One thing sets the genealogies of Genesis 5 and 11 apart from most, the addition (to the normal formula) of information about the age at fatherhood and the age at death of the people listed. Neither this nor anything else in the text necessitates understanding these genealogies as complete. As in other places in Scripture, the inclusion of these ages is done only because they are exceptional, and because the Hebrew culture recognized both old age and old fatherhood as signs of blessedness. The four different genealogies of Moses, Aaron, and Miriam (Ex. 6:16-20, Num. 26:57-59, I Chron. 6:1-3, and 23:6, 12-13) likewise include personal details like age at death, yet these genealogies can be shown to be only 20 to 40 percent complete (highly telescoped).

The claims of Morris and others notwithstanding, Scripture does not enable us to date the creation, the flood of Noah's day, or any other pre-Abrahamic events. Evidence from the creation itself (God's other revelation to us) does allow us to set some limits on these events. And a date of 4,800 years ago for the flood (that claimed by those who alledgedly discovered the ark) is way outside those limits.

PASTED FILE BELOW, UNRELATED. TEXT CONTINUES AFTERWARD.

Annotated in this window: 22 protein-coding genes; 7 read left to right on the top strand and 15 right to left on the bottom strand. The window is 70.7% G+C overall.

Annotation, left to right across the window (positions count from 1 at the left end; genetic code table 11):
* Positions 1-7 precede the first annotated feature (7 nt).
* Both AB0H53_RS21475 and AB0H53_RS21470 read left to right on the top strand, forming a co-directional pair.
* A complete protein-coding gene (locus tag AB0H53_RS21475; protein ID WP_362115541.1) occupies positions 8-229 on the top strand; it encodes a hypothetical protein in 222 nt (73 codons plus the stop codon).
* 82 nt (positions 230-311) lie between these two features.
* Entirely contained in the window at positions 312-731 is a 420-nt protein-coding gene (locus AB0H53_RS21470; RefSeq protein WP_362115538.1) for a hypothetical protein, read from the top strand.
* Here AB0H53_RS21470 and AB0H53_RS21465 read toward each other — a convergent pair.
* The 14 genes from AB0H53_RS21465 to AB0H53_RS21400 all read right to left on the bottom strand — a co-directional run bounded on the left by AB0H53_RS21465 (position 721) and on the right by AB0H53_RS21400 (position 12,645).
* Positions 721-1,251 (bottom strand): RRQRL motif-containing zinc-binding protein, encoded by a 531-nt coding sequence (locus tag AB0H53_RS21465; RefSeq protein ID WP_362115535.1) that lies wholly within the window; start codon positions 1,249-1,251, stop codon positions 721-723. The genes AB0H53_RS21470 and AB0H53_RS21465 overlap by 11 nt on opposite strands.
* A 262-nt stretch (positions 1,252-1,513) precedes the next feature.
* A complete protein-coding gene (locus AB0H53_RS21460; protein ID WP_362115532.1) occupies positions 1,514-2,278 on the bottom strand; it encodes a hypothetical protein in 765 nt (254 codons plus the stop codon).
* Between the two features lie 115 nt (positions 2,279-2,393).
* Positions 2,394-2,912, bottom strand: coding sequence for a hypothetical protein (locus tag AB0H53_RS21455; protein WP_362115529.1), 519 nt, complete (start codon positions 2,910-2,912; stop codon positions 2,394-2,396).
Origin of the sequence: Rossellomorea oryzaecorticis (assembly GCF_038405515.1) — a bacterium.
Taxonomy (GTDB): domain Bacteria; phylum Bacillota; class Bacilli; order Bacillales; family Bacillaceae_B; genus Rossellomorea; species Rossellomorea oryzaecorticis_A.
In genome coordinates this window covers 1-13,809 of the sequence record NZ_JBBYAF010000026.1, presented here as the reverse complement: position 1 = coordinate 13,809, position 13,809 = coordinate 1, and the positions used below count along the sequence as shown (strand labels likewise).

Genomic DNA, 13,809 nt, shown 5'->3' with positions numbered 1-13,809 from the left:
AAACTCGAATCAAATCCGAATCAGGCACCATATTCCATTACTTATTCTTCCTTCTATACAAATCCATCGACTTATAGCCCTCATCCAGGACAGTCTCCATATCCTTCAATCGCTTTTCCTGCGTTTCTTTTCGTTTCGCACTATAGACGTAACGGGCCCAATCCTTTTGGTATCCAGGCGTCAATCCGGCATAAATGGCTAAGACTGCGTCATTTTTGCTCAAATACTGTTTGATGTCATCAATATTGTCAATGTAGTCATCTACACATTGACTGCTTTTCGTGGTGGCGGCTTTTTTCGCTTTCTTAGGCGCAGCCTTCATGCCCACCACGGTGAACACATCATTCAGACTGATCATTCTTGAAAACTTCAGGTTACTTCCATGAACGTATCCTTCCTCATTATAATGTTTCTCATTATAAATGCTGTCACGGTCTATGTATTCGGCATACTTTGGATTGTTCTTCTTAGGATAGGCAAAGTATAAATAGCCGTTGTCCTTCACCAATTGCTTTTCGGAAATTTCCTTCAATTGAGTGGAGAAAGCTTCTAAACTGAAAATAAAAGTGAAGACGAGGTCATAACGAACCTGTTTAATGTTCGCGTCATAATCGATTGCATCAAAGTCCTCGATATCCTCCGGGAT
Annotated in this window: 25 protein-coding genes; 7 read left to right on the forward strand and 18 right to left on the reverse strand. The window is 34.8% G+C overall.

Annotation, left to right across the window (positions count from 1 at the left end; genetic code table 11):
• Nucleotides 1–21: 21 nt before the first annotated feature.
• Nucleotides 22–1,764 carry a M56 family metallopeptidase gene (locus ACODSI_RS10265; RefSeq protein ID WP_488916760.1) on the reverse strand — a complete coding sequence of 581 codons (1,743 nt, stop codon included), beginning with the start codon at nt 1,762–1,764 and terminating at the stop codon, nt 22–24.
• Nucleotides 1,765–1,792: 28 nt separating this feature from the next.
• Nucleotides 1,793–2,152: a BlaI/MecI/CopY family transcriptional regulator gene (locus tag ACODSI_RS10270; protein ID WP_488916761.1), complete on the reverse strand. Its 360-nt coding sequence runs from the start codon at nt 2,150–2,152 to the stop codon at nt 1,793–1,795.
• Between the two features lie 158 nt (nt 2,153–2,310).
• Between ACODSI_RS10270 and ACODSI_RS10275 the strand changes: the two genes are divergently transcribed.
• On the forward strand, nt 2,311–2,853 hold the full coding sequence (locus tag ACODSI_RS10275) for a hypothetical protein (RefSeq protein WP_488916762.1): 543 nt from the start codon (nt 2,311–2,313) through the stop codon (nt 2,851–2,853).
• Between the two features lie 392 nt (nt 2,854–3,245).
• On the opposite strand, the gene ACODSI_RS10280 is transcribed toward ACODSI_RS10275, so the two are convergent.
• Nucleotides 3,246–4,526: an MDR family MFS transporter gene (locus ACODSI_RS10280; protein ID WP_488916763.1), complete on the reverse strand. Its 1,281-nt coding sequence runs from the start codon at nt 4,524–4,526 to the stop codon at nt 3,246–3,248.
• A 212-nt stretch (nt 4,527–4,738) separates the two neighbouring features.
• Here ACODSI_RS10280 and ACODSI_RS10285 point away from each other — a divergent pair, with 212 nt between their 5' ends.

In the next post in this fun series, I'll revisit the misconception that the flood of Noah's day should be understood as global in its scope.

* Bible scholars that recognize that Hebrew genealogies are telescoped place the date for the creation of Adam at between 30,000 and 60,000 years ago, a date that matches well with the relevant evidence from archaeology, anthropology, genetics, and other fields.

Tuesday, May 4, 2010

Wrong Date, Too

Okay, I'll cut straight to the chase today. The next main reason for doubting the recent claims of having found Noah's ark is that
Just as the location of the alledged ark discovery, so, too, the dating of the ark is wrong--fitting perfectly with expectations that arise from a (popular, widespread) misinterpretation of Scripture rather than what would be expected by archaeologists and serious students of the Bible.